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The Alberta Fact Book

by Mark Zuehlke

The Alberta Fact Book encourages browsing. While it’s primarily meant as an alphabetized reference book, the volume’s 175 entries may be read as informative, entertaining essays in their own right. Most everyone, for instance, knows of West Edmonton Mall. But who could have guessed Edmonton is also home to a number of other giant objects, including the world’s largest hammer, cowboy boot, and shopping bag? To find out, you need only check under Unique Claims to Fame.

The latter is admittedly one of the more frivolous entries in Mark Zuehlke’s comprehensive guide to Alberta’s natural and human history. Zuehlke, the Victoria-based author of The B.C. Fact Book, covers the province from south to north and spans its time from prehistoric beginnings to the most current and relevant issues.

You may, for example, consult such entries as Ancient Alberta and Dinosaurs before looking up the Alberta Special Waste Treatment Centre. As the latter essay shows, Zuehlke doesn’t gloss over issues, but prefers to tackle them fairly.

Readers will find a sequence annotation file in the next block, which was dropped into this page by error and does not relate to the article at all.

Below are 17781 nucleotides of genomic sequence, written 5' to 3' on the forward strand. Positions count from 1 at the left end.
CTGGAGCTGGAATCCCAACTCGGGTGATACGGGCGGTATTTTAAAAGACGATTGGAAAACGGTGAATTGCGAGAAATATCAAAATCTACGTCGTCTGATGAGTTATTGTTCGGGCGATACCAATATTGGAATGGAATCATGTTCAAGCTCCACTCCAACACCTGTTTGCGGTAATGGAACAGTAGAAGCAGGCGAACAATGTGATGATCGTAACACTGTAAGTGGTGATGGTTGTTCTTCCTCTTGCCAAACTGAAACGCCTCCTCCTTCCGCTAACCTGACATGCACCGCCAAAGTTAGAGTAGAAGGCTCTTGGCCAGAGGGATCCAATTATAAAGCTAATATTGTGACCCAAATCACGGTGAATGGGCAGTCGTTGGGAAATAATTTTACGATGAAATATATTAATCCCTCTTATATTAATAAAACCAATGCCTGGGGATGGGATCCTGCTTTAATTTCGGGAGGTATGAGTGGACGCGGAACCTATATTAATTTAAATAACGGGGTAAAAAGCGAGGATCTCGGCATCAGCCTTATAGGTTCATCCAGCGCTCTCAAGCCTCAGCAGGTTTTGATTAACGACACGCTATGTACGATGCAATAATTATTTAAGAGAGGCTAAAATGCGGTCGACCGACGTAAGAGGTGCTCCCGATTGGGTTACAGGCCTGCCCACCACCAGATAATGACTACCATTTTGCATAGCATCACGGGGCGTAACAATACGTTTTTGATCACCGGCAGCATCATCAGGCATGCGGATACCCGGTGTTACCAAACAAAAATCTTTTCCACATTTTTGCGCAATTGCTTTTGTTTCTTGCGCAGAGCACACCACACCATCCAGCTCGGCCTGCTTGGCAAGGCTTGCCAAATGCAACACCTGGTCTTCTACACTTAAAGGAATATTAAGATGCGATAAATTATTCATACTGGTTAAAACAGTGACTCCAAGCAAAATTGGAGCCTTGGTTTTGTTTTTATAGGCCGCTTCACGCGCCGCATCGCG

For instance, while Zuehlke notes the waste treatment centre has helped Alberta eliminate stockpiles of PCBs, he balances that view with the concerns of environmentalists and aboriginals, who worry about toxic spills and pollution from the plant.

This tough-minded, honest approach to history gives readers – both teenagers and adults – a well-rounded view of Alberta’s heritage, but doesn’t ignore the modern-day pressures that threaten it.

Such an ambitious book is bound to have a few gaps. One meagre entry on performing arts is supposed to suffice for the important contributions of Alberta’s arts community. An essay on literature, at least, would be warranted given the number and renown of the province’s writers, many of whom are recognized not only nationally but internationally.

And while The Alberta Fact Book tends to be short on biographies, the impact of women such as Emily Murphy and Nellie McClung on the quality of life in this country should not be overlooked.

Still, subsequent editions will hopefully amend any significant omissions. Generally, the book is an extremely useful resource for young and old alike.